Posted on September 16, 2014
The audit of every thought and word
I recently read this great post on Sheila MacNeill’s Blog, one of the many reasons I thought it was a great post being that it was so open and honest. My favourite posts give an insight in to what was going on in the person’s head as their fingers hit the keyboard. Sheila explains that her feelings on the subject made her to write an article in a certain vein, but she couldn’t, the subject of the post interweaved with her own feelings about commenting on the subject.
I told her via twitter that I enjoyed the post because I thought it was honest, which made it an enjoyable read for me. I followed up by saying that I thought an open practitioner is not somebody who just posts stuff online so people can read it, but can really open up about how they feel about a subject and their position in reporting on it.
At the same time as I was tweeting Sheila, Scottish comedian Rob Florence tweeted something:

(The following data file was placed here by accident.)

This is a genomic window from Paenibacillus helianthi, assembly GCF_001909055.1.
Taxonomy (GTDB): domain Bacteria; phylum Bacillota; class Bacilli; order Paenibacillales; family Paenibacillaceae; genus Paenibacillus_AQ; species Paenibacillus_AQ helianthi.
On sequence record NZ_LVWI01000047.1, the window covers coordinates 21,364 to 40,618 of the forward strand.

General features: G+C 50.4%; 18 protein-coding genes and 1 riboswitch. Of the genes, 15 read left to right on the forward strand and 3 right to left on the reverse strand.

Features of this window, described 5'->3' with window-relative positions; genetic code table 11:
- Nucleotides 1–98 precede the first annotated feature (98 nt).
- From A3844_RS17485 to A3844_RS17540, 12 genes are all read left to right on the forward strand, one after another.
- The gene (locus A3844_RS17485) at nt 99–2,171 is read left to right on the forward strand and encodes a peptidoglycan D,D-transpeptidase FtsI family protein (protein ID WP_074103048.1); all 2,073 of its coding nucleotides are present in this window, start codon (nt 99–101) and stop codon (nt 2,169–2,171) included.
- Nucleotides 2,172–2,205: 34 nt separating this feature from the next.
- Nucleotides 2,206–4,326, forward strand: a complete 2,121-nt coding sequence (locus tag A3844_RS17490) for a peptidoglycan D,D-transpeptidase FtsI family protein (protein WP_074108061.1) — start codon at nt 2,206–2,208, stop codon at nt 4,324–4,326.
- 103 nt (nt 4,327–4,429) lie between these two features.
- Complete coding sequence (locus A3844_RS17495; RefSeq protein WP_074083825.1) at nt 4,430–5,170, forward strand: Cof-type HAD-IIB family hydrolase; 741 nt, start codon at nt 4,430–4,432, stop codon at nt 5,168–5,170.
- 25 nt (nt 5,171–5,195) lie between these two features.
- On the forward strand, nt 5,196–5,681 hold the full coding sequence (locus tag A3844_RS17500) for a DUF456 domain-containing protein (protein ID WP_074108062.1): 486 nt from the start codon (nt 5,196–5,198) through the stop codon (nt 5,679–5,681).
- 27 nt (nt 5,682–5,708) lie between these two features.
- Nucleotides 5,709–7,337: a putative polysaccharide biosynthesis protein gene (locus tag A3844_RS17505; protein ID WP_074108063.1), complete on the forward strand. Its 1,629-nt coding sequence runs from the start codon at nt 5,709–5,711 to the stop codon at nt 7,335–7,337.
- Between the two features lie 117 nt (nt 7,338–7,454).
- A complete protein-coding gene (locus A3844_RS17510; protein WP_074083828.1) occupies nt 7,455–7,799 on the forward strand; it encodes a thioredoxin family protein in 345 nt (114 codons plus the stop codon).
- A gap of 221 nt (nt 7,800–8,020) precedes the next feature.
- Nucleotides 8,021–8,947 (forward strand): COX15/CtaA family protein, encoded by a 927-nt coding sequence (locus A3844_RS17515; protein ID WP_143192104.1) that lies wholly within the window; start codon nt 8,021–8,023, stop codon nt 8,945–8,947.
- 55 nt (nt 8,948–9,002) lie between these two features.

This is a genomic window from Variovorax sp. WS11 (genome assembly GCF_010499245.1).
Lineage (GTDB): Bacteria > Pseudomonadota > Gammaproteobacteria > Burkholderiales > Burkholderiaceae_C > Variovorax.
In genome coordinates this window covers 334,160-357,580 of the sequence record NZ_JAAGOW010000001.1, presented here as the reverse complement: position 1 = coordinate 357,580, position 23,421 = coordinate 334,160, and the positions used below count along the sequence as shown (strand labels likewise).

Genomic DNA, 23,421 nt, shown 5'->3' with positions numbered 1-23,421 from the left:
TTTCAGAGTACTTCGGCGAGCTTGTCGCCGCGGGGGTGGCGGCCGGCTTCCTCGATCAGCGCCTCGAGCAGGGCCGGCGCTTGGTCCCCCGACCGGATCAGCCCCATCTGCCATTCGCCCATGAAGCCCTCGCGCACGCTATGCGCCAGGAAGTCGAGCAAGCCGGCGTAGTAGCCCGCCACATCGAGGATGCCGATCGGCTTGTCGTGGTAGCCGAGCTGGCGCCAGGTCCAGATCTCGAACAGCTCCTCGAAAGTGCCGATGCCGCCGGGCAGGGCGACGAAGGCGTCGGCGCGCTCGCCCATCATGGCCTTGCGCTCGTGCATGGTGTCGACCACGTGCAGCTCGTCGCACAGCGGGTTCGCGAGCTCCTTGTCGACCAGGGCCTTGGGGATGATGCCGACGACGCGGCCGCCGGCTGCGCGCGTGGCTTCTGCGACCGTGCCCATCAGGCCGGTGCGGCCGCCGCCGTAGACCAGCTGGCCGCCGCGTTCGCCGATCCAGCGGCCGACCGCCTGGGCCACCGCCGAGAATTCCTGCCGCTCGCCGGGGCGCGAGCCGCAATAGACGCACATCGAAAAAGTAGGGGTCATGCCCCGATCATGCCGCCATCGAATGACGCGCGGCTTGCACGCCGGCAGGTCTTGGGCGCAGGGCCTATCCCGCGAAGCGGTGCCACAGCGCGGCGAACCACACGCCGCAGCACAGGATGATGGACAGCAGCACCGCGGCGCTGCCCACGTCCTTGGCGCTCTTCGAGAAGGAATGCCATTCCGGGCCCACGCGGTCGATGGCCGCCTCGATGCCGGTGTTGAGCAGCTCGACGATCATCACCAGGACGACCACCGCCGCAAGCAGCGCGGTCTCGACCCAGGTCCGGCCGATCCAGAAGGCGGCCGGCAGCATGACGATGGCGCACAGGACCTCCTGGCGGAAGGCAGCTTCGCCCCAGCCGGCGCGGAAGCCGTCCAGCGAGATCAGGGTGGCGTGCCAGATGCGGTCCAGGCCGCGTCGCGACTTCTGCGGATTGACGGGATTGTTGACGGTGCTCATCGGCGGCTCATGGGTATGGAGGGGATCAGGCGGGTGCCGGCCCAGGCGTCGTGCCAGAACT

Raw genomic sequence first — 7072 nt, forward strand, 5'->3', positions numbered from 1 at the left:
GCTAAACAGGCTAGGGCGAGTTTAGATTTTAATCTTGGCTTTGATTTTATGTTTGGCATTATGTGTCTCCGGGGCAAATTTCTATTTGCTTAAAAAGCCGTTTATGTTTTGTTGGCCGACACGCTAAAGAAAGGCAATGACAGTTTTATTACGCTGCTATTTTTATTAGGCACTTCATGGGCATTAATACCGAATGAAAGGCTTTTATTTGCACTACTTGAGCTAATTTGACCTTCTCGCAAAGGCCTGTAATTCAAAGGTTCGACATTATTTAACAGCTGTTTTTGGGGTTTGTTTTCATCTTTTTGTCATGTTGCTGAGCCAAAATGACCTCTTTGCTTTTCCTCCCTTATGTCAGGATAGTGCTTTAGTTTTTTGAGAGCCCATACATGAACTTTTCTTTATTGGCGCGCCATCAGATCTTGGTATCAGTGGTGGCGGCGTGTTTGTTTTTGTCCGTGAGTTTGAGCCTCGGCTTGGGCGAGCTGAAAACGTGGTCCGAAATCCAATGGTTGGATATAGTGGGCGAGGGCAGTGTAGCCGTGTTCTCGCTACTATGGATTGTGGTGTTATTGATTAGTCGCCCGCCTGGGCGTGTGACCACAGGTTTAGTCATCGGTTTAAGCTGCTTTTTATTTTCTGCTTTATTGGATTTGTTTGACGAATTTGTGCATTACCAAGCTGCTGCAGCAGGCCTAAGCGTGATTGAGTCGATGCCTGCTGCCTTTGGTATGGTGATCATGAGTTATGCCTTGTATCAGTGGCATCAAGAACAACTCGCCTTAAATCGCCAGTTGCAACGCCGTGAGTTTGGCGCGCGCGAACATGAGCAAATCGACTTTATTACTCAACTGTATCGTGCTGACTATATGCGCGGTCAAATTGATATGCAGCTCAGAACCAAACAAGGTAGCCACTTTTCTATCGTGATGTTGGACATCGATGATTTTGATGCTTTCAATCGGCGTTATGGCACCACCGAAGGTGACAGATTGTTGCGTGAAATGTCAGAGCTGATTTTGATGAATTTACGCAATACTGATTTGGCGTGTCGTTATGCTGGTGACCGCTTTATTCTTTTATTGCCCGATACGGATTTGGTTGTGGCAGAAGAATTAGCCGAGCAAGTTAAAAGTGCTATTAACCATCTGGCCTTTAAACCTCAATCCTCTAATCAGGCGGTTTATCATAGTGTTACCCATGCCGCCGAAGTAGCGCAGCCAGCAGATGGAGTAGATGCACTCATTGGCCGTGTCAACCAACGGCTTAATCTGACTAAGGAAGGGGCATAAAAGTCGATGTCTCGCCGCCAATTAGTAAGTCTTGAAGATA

I feel for these big celebrities in the social media age. Who can survive an audit of every thought and word? Nobody can survive it.
— RAB FLORENCE (@robertflorence) September 16, 2014
This Tweet, I guess, was about the recent Kanye West news article, whatever people may think of Kanye West I think the point that Rob is making is still a good one. An open practitioner is expected to put work and thoughts in places where they can be critiqued. Thinking about this and Rob’s Tweet made me feel kind of bad for my suggestion that we may only be called open practitioners if we aim to be honest. While I think that there is something to be said for being honest in your blog post it feels a bit hypocritical of me to type that while I sit here with a folder of half written blog posts on TOR and Tails. Do I go back and delete the Tweet? How honest is that? In a thread on Reddit around the idea of TOR and Tails I recently commented that there are things you may want to hide from your computer usage that do not make you a bad person for wanting to hide.
An age where we are encouraged to pump out consistent honesty through 160 characters is quite a scary one. As Rob points out, how would we survive if all these thoughts and feelings get analysed, sometimes to the extent that they become BBC headlines. The hot topics for me at the moment are honesty and privacy. Honestly, I feel really torn between them.